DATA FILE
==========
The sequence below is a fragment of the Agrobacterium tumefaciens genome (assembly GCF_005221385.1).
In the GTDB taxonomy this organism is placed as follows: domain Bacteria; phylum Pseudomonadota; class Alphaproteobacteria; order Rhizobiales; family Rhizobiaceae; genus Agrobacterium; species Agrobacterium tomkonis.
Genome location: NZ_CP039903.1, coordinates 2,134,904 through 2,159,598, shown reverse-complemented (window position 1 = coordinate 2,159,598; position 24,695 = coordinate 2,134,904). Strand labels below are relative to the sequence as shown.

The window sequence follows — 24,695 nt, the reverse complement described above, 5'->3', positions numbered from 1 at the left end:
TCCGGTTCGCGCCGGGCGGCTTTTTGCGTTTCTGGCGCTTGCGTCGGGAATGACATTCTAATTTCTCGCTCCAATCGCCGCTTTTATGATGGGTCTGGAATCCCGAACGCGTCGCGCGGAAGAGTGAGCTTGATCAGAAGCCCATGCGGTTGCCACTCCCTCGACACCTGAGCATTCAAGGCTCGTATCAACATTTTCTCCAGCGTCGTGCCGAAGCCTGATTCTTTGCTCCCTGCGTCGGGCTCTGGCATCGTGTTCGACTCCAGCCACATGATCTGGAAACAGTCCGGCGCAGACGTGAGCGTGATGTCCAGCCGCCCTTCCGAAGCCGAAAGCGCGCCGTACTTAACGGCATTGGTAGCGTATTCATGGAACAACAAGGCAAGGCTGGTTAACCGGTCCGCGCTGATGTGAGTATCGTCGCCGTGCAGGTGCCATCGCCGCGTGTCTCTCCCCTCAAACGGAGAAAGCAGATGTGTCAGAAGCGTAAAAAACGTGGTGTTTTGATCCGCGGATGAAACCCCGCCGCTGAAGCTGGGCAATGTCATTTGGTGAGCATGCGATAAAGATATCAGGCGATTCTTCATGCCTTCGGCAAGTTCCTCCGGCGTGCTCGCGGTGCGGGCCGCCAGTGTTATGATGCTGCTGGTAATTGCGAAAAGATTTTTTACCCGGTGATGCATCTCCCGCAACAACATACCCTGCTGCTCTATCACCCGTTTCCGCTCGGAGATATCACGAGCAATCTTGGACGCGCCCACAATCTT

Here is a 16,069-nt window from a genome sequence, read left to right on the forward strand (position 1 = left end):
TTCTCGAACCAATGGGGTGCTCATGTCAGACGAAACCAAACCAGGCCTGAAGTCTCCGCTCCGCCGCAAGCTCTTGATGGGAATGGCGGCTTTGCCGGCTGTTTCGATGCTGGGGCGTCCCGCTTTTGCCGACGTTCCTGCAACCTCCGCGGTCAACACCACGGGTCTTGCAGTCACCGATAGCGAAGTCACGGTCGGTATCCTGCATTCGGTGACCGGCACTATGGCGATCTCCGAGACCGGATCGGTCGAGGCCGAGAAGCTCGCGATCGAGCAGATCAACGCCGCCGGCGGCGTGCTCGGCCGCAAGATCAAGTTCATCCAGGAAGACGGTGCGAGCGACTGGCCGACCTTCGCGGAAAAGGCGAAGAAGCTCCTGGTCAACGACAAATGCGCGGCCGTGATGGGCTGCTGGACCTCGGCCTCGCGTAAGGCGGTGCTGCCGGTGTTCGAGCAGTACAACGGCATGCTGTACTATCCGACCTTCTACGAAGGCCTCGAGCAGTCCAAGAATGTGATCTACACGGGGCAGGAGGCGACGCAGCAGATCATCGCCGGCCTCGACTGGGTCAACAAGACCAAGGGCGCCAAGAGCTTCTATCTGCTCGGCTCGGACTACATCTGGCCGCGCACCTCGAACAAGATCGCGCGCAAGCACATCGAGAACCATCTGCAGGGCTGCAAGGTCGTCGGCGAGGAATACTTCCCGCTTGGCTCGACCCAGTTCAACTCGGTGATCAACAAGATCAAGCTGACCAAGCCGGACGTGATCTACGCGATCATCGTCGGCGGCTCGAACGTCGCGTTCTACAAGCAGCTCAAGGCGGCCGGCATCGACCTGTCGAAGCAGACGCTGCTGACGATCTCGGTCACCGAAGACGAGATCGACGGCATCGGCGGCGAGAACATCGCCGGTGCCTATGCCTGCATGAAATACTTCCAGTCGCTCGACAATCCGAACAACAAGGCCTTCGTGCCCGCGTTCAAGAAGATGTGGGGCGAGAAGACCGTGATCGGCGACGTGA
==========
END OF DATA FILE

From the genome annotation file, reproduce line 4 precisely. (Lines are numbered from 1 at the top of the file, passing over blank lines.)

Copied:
The window sequence follows — 24,695 nt, the reverse complement described above, 5'->3', positions numbered from 1 at the left end: